Conversations in response to Dr. Lois Hetland’s thoughts.



    Dr. Jyoti Sahi’s thoughts on Learning through Patterns



    Synopsis of the Talk

    The understanding of patterns is synonymous to a kind of literacy that is visual in its essence. Using patterns for learning can serve as a beginning point for learners who do not come from typically literate backgrounds as the alphabet too could be seen as a pattern. Patterns need not be restricted to pretty designs. We can see patterns in cultures, and thoughts and patterns are within the ripples of our soul. With succinct examples from mythological stories and mathematical paradoxes where patterns present themselves as metaphors, optical illusions and problems, Jyoti Sahi talks about how patterns can tell stories.

    The decision making process involved in the making or in observing a pattern is one that is informed by the interplay of feeling and experience. In fact, Jyoti Sahi argues that it is patterns that form the link to our outside and inner worlds. He points out how the recognition of patterns can impact learning and allow children to make meanings that are their own and to form their original perceptions about their surroundings.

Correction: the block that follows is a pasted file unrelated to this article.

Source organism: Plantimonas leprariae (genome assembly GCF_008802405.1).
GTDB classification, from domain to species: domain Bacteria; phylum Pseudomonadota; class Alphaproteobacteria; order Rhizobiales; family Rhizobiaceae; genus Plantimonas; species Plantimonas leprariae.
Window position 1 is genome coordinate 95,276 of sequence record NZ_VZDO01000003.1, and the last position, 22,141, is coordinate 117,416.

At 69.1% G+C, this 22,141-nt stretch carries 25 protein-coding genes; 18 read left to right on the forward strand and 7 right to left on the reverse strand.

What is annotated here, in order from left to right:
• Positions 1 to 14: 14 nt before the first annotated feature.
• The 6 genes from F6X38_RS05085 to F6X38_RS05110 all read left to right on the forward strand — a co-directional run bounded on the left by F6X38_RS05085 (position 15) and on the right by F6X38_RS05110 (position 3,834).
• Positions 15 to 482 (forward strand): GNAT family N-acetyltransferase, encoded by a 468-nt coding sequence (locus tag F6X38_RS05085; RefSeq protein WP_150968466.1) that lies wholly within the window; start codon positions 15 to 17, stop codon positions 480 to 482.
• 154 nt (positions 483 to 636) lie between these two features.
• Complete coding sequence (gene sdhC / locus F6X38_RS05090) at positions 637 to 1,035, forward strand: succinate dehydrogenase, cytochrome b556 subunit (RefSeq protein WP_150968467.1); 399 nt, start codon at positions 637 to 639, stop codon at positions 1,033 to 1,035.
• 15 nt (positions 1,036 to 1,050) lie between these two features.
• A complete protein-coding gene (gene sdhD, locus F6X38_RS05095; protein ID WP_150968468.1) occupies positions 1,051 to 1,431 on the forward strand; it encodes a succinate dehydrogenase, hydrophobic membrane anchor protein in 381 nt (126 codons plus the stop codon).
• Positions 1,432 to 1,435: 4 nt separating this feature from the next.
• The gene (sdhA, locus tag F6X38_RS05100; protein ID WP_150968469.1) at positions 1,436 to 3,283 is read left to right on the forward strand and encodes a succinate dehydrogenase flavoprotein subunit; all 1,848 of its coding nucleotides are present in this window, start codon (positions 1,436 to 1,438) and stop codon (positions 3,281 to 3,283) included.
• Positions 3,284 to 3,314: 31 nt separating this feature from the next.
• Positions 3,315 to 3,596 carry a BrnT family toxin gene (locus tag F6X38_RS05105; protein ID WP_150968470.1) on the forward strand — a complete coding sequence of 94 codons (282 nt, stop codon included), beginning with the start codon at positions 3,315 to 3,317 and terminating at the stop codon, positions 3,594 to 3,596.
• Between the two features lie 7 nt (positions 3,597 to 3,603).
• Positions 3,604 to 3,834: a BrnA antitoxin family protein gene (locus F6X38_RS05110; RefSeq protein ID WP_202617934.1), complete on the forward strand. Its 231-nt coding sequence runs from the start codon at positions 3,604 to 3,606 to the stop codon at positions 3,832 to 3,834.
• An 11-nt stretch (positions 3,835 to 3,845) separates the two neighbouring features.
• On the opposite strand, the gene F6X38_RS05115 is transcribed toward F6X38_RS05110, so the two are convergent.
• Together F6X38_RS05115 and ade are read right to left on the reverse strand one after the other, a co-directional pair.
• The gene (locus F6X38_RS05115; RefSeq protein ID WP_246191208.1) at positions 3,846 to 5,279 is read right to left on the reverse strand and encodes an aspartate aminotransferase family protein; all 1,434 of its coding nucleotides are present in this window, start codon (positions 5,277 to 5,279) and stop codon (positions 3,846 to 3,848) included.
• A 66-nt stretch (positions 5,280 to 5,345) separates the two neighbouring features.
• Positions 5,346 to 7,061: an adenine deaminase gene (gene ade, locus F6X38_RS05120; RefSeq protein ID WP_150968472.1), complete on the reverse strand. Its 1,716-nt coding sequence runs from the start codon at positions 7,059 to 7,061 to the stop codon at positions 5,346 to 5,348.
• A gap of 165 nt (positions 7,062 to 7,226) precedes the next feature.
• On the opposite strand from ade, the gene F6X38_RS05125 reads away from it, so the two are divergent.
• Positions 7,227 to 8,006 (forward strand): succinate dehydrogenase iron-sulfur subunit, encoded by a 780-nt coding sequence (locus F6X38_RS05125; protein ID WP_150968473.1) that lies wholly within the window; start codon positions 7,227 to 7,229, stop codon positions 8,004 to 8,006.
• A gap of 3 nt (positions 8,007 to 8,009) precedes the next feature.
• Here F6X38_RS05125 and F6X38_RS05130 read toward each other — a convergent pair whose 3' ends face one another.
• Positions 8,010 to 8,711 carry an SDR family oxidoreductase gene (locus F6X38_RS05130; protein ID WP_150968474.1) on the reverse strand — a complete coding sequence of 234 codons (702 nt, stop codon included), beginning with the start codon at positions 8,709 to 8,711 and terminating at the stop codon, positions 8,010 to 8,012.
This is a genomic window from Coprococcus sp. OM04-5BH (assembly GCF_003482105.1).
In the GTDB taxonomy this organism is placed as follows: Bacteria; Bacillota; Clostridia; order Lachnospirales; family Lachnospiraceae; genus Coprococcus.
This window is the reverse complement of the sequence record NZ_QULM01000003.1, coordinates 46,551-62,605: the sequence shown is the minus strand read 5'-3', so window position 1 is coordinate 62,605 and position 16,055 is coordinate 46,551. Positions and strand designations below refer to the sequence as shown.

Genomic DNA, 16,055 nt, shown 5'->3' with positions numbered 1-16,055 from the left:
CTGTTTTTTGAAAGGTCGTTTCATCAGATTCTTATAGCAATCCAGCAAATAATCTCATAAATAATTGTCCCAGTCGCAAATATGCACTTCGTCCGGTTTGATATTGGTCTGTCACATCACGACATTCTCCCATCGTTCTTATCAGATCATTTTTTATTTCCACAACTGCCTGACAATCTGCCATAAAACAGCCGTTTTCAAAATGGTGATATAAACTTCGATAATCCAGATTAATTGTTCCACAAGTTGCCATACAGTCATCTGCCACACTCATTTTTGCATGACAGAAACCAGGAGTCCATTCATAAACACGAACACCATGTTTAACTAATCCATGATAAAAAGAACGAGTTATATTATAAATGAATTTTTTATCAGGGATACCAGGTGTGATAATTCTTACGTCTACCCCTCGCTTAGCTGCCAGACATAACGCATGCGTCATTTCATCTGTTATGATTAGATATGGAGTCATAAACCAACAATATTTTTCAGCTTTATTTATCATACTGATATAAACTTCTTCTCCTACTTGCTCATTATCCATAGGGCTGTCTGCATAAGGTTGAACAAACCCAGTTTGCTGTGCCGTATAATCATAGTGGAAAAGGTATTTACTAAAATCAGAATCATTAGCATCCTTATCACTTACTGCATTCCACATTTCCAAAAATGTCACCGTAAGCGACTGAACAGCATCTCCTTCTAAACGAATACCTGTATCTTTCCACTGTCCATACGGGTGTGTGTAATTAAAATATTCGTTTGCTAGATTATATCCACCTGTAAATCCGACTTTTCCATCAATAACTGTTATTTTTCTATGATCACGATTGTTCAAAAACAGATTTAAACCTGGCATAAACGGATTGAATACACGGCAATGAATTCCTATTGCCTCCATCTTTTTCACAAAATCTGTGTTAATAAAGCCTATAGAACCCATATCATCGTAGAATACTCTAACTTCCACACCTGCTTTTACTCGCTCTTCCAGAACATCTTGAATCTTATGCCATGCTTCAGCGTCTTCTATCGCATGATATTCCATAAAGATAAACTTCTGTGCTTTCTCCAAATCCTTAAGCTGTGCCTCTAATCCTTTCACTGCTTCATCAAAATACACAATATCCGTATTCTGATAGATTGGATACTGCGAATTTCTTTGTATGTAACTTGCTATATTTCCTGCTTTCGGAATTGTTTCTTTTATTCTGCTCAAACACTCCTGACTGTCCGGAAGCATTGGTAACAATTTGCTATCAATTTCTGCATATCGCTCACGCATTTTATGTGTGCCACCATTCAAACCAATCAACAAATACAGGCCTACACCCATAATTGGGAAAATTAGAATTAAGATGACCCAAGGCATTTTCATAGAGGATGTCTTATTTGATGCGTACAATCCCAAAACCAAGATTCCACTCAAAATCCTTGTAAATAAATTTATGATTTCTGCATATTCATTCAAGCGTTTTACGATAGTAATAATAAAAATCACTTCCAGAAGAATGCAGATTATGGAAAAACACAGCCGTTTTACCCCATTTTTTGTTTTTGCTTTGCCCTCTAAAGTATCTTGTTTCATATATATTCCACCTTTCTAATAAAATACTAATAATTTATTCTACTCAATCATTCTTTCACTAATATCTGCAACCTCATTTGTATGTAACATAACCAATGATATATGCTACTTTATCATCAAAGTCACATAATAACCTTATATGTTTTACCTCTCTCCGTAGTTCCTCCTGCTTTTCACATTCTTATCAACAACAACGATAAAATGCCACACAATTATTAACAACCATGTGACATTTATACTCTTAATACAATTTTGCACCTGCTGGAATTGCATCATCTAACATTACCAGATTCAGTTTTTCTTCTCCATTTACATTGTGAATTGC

Patterns offer us a lens through which ideas can converge and diverge. Historically, Indian culture and the influences of Mughal architecture in Hindu temples lay before us a plethora of patterns at play. Patterns can be dominant in a particular community, they can also be adopted into other communities. Here, Jyoti Sahi is referring to patterns in the literal sense of physical ‘drawn/sculpted’ patterns as well as patterns as practice within communities.

    Conversations in response to Dr. Jyoti Sahi’s thoughts.